By Pooja Bachani

Did you leave your office for lunch today? If you did, you probably saw a food truck parked on the corner selling sandwiches, pizza, or cupcakes. Chances are that you or someone you know probably went there for lunch. Since the recession, food trucks have grown to become as ubiquitous as brick and mortar sandwich shops and pizza joints in most cities. However, increased regulations are restricting food trucks from operating on the grounds that they are creating unfair competition.

Two weeks ago, a food truck owner in Chicago appealed a local judge’s decision to uphold the 200-ft rule which bans food trucks from parking within 200-ft of a restaurant that sells a similar product. Chicago regulations also restrict the time a food truck can be parked for a maximum of two hours.

There are currently over 4,000 food trucks in America, employing over 13,000 people, and this sector is continuing to grow according to IBISWorld, a market research firm. Food trucks are providing jobs for entrepreneurs and more options for the consumer; it seems like a win-win situation.

Food trucks have created an entryway into a market that otherwise is one of the most difficult to break into; food service. In an interview with John Stossel for Fox News, Dick Carpenter of the Institute for Justice said, “The costs are often much less for a food truck so it is a way for them to get into business and then grow that business into something bigger.” Food trucks are creating investment opportunities and have become a vital part of our economy.

And it was beneficial until city regulations began restricting operations for food trucks on the grounds that they were hurting the local restaurant economy. These advocates, or “bottleneckers“as Carpenter calls them, are creating barriers to entry into their profession in order to protect their self-interest, instead of advocating for the kind of competition that will provide more choices and superior quality to the consumer. Some claim that they need these regulations in order to maintain revenue to match their high costs and taxes. This claim assumes that food trucks have fewer operating costs and do not pay taxes.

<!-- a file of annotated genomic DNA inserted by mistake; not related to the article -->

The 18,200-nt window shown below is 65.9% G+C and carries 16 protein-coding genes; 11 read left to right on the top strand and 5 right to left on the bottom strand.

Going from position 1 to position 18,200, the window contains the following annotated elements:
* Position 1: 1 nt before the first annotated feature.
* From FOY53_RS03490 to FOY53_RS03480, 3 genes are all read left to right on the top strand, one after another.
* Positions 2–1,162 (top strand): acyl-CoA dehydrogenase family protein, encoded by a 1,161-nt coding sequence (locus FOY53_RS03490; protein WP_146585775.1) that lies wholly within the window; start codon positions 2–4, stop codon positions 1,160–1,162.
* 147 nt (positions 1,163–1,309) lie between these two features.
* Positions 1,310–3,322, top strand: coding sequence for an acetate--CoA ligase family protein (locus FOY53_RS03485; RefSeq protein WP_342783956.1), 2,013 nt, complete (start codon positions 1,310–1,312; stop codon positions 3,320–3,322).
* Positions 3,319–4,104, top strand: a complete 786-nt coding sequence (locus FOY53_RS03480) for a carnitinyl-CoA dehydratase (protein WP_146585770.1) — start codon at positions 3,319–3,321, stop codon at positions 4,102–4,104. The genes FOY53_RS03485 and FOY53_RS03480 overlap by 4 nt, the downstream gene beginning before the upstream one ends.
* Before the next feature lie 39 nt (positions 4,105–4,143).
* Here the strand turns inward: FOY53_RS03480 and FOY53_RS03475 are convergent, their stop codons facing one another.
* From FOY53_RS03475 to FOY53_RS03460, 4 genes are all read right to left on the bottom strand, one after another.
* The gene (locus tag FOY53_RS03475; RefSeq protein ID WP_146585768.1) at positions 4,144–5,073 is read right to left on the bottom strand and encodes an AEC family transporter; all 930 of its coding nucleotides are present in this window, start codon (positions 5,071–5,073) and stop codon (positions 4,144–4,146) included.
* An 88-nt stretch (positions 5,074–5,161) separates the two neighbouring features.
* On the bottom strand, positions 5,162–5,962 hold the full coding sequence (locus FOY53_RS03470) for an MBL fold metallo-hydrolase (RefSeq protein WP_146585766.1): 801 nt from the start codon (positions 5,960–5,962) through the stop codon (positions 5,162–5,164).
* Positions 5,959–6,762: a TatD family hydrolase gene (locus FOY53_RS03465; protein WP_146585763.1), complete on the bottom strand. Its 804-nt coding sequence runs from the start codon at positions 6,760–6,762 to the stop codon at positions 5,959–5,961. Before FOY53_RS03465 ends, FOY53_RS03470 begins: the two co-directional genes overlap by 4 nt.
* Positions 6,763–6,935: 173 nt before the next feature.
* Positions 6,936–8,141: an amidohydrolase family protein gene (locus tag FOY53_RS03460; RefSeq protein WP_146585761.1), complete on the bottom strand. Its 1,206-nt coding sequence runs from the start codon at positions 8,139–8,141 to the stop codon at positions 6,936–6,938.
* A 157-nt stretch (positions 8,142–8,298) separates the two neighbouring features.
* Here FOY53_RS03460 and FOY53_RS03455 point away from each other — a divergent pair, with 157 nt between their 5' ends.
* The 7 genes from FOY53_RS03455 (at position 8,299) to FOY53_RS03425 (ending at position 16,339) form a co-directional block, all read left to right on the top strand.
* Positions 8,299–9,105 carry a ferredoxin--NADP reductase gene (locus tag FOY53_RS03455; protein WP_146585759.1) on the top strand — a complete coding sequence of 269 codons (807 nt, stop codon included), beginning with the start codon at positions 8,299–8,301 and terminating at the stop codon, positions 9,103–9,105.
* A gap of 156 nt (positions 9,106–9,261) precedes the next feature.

Politicians that are either restaurant owners themselves, like Chicago Alderman Tom Tunney, or gain from protecting brick and mortar restaurants, are actively trying to block out food trucks. Supporting actions that can only be described as crony capitalism, politicians are giving restaurant owners an unfair advantage by trying to control the market.

This is a clear example of how government regulation stifles the economy and ultimately hurts the consumer. New innovative businesses are not a problem; they are part of the solution to recessions and unemployment. If you think about it, every business that exists today began with a creative idea as a solution to a problem. Uber and Airbnb introduced a superior product into a competitive market, and government and special interests attempted to push them out through overregulation out of fear that they would gain market share.

Politicians are not fooling anyone by disguising regulations under the premise of “protection,” and we need to take a stand against unfair regulations. More restrictions on small businesses are not the answer. It is absurd to think that there are products and services that will never see the light of day because of some regulation that is designed to “protect” consumers from emerging businesses.

Crony capitalism and excessive regulation are not only hurting the fiscal economy but also the marketplace of ideas.

Pooja Bachani is the Director of Communications at Young Americans for Liberty. Follow her on Twitter @PBforliberty

Everyone loves food trucks, but ridiculous government regulation makes it harder for them to succeed Jean-Marc Giboux /AP Images for S.Pellegrino

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